Automation and the direction it’s heading in manufacturing is often put out as a doom and gloom situation. ‘Robotics will bring an end to the need for actual human workers’ is what is being stated. But is that really the case? Or will automation open up a whole new arena for workers? And what does it mean for how current manufacturing jobs are being filled? The current situation could have a huge impact on what happens in the future with automation and the job market.

Changes in the Playing Field

Companies are currently having difficulty finding enough employees to meet their manufacturing needs. While that seems to be at odds with the number of people needing jobs there are several reasons behind the problem. One of those is an aging work population. According to the Bureau of Labor Statistics, the average age of half of all manufacturing workers was 45, and half as many of those were 55 or older in 2016. Retirement is closing in and there are no young workers stepping up to replace them. This is a critical issue for the future of manufacturing.

Drug problems are another major factor when it comes to employable men. Opioid use is wiping out a high percentage, as much as 25%, of what would be reliable, younger workers. Lack of skills is another contributor. Leadership and decision making skills, along with a broader array of adaptable skills, are sadly lacking in the training of young people today.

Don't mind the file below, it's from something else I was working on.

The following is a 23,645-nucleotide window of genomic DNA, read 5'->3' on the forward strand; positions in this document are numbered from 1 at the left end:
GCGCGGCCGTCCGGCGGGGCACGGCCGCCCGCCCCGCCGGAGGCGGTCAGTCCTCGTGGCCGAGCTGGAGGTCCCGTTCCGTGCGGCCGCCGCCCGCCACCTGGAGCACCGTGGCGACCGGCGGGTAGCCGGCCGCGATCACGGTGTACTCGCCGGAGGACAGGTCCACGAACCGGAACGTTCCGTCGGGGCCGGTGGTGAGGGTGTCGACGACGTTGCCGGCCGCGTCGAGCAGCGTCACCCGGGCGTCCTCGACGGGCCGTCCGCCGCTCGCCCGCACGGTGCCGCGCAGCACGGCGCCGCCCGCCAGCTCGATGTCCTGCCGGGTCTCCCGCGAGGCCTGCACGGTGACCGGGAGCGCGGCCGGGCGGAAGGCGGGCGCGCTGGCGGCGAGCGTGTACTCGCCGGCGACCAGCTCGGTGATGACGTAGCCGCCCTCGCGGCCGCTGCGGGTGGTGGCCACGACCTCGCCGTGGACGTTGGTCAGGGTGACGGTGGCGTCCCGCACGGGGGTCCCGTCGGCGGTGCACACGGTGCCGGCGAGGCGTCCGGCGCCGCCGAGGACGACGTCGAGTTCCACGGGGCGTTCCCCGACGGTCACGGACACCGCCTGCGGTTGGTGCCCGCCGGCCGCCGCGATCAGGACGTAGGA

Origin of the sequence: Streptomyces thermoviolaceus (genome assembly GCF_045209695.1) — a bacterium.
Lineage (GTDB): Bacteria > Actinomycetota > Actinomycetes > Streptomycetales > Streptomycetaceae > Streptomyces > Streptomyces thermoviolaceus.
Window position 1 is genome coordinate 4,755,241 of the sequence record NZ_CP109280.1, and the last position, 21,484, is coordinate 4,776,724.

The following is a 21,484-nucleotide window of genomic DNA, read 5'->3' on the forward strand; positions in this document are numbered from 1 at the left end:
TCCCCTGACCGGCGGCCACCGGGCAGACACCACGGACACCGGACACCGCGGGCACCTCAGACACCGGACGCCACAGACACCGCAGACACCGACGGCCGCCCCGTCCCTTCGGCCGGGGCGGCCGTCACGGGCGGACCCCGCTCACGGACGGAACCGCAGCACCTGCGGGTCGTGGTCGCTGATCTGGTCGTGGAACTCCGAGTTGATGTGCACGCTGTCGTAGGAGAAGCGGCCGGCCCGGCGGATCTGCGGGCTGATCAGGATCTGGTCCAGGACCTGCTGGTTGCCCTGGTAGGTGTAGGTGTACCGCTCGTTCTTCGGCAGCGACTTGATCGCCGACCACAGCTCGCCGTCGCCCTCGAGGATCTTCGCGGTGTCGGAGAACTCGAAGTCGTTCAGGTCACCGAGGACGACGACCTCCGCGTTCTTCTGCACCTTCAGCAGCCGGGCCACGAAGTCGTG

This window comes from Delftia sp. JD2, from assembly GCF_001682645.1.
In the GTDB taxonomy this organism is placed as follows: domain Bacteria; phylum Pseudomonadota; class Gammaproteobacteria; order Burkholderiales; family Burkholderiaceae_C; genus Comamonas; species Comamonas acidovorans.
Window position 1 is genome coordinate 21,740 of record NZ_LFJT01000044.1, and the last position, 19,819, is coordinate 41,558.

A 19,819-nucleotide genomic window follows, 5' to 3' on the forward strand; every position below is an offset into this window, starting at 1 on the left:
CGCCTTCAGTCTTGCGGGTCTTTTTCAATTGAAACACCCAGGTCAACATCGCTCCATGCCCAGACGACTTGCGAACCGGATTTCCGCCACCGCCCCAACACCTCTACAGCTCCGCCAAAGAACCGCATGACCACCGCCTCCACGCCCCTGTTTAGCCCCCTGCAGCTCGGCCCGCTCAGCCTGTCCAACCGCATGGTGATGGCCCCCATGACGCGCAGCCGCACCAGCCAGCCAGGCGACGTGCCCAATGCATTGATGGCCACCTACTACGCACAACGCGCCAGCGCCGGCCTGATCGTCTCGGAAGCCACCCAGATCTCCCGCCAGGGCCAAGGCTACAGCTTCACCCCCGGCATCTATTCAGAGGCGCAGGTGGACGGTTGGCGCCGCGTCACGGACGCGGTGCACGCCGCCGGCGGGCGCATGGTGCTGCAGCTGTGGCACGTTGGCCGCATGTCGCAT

Automation Can Fill the Gap

Faced with a worker shortage, automation can help fill the gap. Jobs that are mundane, tedious and repetitive can often be replaced or enhanced by automation. As automation increases, areas such as data gathering can be automated. Automation can also free up current workers to be better utilized in other areas where automation isn’t possible. Companies are going to have to become innovative and think outside the box to make these things happen. The need for implementation and planning is immediate as many businesses are already in a labor crisis.

Automation at a much broader level is coming. Using it to meet your manufacturing needs calls for a business with a dedicated team that can come up with a sound strategy for the future—one that helps fill the current labor shortage and one that will create jobs as employees move from one position that’s automated, to another.

Moving Into the Future

Businesses simply cannot wait to make changes. They aren’t going to happen overnight so the planning has to begin now, especially those who are currently in need of workers. Here are some things to consider:

  • Access Your Needs – Determine what areas you can use automation to downsize your need for workers and increase productivity.
  • Training Programs – Consider implementing training programs that can retrain current employees to move into more skilled areas.
  • Create New Job Titles – As you increase automation, where can you add job titles? Productivity increases with automation. How can you take advantage of that to add more diverse jobs and creativity to what you do?
  • Consider Apprentice Training – How can your company work to develop an apprenticeship program that will train young workers as skilled workers of the future?

Automation can be the key to both fulfilling your current labor need and increasing the manufacturing job market in the future.

Author Bio
Wendy Stanley is Marketing Director for Radley Corporation, a company that specializes in EDI, WMS and MES software solutions for manufacturers.

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